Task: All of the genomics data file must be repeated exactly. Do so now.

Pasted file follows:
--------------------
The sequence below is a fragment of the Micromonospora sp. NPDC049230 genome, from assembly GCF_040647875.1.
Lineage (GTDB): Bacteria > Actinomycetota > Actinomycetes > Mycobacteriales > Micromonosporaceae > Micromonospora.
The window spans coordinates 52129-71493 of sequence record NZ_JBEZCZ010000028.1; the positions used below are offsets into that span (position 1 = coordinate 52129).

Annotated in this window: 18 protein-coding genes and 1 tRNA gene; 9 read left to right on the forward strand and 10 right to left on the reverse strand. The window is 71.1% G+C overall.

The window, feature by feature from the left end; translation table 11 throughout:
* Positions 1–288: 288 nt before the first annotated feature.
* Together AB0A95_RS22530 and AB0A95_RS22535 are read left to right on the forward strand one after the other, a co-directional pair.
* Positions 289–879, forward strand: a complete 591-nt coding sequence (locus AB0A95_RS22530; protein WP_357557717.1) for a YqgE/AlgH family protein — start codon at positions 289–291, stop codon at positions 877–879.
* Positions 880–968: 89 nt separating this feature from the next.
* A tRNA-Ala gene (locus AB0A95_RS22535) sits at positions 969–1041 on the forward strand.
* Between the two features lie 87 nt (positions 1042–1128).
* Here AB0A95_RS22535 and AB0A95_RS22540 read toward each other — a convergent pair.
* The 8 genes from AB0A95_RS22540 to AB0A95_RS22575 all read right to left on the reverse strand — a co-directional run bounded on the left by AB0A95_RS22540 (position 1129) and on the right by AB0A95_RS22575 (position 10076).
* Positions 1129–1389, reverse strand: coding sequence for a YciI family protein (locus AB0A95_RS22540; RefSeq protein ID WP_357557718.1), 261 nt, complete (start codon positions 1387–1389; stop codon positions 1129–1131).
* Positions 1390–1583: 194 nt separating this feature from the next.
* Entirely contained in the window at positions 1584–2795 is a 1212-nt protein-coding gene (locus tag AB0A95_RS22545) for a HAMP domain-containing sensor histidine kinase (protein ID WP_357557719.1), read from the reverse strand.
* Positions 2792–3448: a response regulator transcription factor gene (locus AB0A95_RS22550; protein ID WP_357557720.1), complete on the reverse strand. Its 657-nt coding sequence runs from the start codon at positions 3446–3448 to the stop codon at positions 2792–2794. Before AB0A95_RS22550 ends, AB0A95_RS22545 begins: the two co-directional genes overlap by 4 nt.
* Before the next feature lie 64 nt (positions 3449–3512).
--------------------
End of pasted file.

The sequence below is a fragment of the Micromonospora sp. NPDC049230 genome, from assembly GCF_040647875.1.
Lineage (GTDB): Bacteria > Actinomycetota > Actinomycetes > Mycobacteriales > Micromonosporaceae > Micromonospora.
The window spans coordinates 52129-71493 of sequence record NZ_JBEZCZ010000028.1; the positions used below are offsets into that span (position 1 = coordinate 52129).

Annotated in this window: 18 protein-coding genes and 1 tRNA gene; 9 read left to right on the forward strand and 10 right to left on the reverse strand. The window is 71.1% G+C overall.

The window, feature by feature from the left end; translation table 11 throughout:
* Positions 1–288: 288 nt before the first annotated feature.
* Together AB0A95_RS22530 and AB0A95_RS22535 are read left to right on the forward strand one after the other, a co-directional pair.
* Positions 289–879, forward strand: a complete 591-nt coding sequence (locus AB0A95_RS22530; protein WP_357557717.1) for a YqgE/AlgH family protein — start codon at positions 289–291, stop codon at positions 877–879.
* Positions 880–968: 89 nt separating this feature from the next.
* A tRNA-Ala gene (locus AB0A95_RS22535) sits at positions 969–1041 on the forward strand.
* Between the two features lie 87 nt (positions 1042–1128).
* Here AB0A95_RS22535 and AB0A95_RS22540 read toward each other — a convergent pair.
* The 8 genes from AB0A95_RS22540 to AB0A95_RS22575 all read right to left on the reverse strand — a co-directional run bounded on the left by AB0A95_RS22540 (position 1129) and on the right by AB0A95_RS22575 (position 10076).
* Positions 1129–1389, reverse strand: coding sequence for a YciI family protein (locus AB0A95_RS22540; RefSeq protein ID WP_357557718.1), 261 nt, complete (start codon positions 1387–1389; stop codon positions 1129–1131).
* Positions 1390–1583: 194 nt separating this feature from the next.
* Entirely contained in the window at positions 1584–2795 is a 1212-nt protein-coding gene (locus tag AB0A95_RS22545) for a HAMP domain-containing sensor histidine kinase (protein ID WP_357557719.1), read from the reverse strand.
* Positions 2792–3448: a response regulator transcription factor gene (locus AB0A95_RS22550; protein ID WP_357557720.1), complete on the reverse strand. Its 657-nt coding sequence runs from the start codon at positions 3446–3448 to the stop codon at positions 2792–2794. Before AB0A95_RS22550 ends, AB0A95_RS22545 begins: the two co-directional genes overlap by 4 nt.
* Before the next feature lie 64 nt (positions 3449–3512).